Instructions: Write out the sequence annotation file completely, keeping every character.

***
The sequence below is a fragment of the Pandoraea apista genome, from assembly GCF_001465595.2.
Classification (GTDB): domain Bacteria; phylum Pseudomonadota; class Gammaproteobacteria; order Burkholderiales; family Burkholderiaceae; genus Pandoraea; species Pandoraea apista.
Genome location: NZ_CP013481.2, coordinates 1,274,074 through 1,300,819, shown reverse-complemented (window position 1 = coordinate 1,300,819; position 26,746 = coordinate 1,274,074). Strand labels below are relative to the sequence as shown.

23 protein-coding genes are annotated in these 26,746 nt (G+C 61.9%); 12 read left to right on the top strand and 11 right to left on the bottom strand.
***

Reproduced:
The sequence below is a fragment of the Pandoraea apista genome, from assembly GCF_001465595.2.
Classification (GTDB): domain Bacteria; phylum Pseudomonadota; class Gammaproteobacteria; order Burkholderiales; family Burkholderiaceae; genus Pandoraea; species Pandoraea apista.
Genome location: NZ_CP013481.2, coordinates 1,274,074 through 1,300,819, shown reverse-complemented (window position 1 = coordinate 1,300,819; position 26,746 = coordinate 1,274,074). Strand labels below are relative to the sequence as shown.

23 protein-coding genes are annotated in these 26,746 nt (G+C 61.9%); 12 read left to right on the top strand and 11 right to left on the bottom strand.